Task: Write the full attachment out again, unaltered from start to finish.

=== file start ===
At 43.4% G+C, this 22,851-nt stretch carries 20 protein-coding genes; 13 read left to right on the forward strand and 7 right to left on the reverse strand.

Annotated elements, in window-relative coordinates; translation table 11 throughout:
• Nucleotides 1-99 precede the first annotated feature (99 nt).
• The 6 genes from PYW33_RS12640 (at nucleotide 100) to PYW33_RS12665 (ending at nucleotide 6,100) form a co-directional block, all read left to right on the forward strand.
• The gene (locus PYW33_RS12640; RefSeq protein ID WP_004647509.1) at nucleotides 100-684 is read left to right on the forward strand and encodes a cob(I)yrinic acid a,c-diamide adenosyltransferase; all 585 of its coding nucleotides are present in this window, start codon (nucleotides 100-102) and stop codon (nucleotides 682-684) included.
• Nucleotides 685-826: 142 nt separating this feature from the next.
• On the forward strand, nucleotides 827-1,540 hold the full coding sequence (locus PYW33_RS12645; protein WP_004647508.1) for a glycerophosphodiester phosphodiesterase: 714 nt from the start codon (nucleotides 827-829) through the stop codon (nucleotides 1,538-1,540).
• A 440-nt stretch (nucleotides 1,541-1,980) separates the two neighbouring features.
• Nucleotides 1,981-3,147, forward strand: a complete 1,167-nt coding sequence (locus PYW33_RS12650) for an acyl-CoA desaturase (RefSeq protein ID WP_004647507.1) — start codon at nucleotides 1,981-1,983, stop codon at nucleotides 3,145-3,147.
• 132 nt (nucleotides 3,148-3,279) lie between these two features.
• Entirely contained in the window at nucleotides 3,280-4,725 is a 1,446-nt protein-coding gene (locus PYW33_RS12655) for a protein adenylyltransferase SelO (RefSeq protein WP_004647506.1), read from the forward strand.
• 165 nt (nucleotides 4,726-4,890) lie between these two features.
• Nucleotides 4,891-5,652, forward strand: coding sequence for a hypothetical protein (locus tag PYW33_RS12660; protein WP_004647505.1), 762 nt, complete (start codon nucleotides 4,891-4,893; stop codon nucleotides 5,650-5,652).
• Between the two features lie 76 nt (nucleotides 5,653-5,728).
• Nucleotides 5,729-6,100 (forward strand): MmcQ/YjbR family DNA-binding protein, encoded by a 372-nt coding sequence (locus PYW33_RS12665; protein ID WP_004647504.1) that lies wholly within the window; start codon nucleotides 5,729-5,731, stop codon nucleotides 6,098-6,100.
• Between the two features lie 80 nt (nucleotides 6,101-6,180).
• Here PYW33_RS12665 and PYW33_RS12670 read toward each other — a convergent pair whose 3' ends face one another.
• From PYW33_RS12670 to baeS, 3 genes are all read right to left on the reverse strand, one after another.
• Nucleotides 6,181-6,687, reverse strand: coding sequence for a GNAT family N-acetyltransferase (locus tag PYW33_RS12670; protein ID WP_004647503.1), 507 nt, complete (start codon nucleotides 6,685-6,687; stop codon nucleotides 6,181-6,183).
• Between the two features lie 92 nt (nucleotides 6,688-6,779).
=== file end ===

At 43.4% G+C, this 22,851-nt stretch carries 20 protein-coding genes; 13 read left to right on the forward strand and 7 right to left on the reverse strand.

Annotated elements, in window-relative coordinates; translation table 11 throughout:
• Nucleotides 1-99 precede the first annotated feature (99 nt).
• The 6 genes from PYW33_RS12640 (at nucleotide 100) to PYW33_RS12665 (ending at nucleotide 6,100) form a co-directional block, all read left to right on the forward strand.
• The gene (locus PYW33_RS12640; RefSeq protein ID WP_004647509.1) at nucleotides 100-684 is read left to right on the forward strand and encodes a cob(I)yrinic acid a,c-diamide adenosyltransferase; all 585 of its coding nucleotides are present in this window, start codon (nucleotides 100-102) and stop codon (nucleotides 682-684) included.
• Nucleotides 685-826: 142 nt separating this feature from the next.
• On the forward strand, nucleotides 827-1,540 hold the full coding sequence (locus PYW33_RS12645; protein WP_004647508.1) for a glycerophosphodiester phosphodiesterase: 714 nt from the start codon (nucleotides 827-829) through the stop codon (nucleotides 1,538-1,540).
• A 440-nt stretch (nucleotides 1,541-1,980) separates the two neighbouring features.
• Nucleotides 1,981-3,147, forward strand: a complete 1,167-nt coding sequence (locus PYW33_RS12650) for an acyl-CoA desaturase (RefSeq protein ID WP_004647507.1) — start codon at nucleotides 1,981-1,983, stop codon at nucleotides 3,145-3,147.
• 132 nt (nucleotides 3,148-3,279) lie between these two features.
• Entirely contained in the window at nucleotides 3,280-4,725 is a 1,446-nt protein-coding gene (locus PYW33_RS12655) for a protein adenylyltransferase SelO (RefSeq protein WP_004647506.1), read from the forward strand.
• 165 nt (nucleotides 4,726-4,890) lie between these two features.
• Nucleotides 4,891-5,652, forward strand: coding sequence for a hypothetical protein (locus tag PYW33_RS12660; protein WP_004647505.1), 762 nt, complete (start codon nucleotides 4,891-4,893; stop codon nucleotides 5,650-5,652).
• Between the two features lie 76 nt (nucleotides 5,653-5,728).
• Nucleotides 5,729-6,100 (forward strand): MmcQ/YjbR family DNA-binding protein, encoded by a 372-nt coding sequence (locus PYW33_RS12665; protein ID WP_004647504.1) that lies wholly within the window; start codon nucleotides 5,729-5,731, stop codon nucleotides 6,098-6,100.
• Between the two features lie 80 nt (nucleotides 6,101-6,180).
• Here PYW33_RS12665 and PYW33_RS12670 read toward each other — a convergent pair whose 3' ends face one another.
• From PYW33_RS12670 to baeS, 3 genes are all read right to left on the reverse strand, one after another.
• Nucleotides 6,181-6,687, reverse strand: coding sequence for a GNAT family N-acetyltransferase (locus tag PYW33_RS12670; protein ID WP_004647503.1), 507 nt, complete (start codon nucleotides 6,685-6,687; stop codon nucleotides 6,181-6,183).
• Between the two features lie 92 nt (nucleotides 6,688-6,779).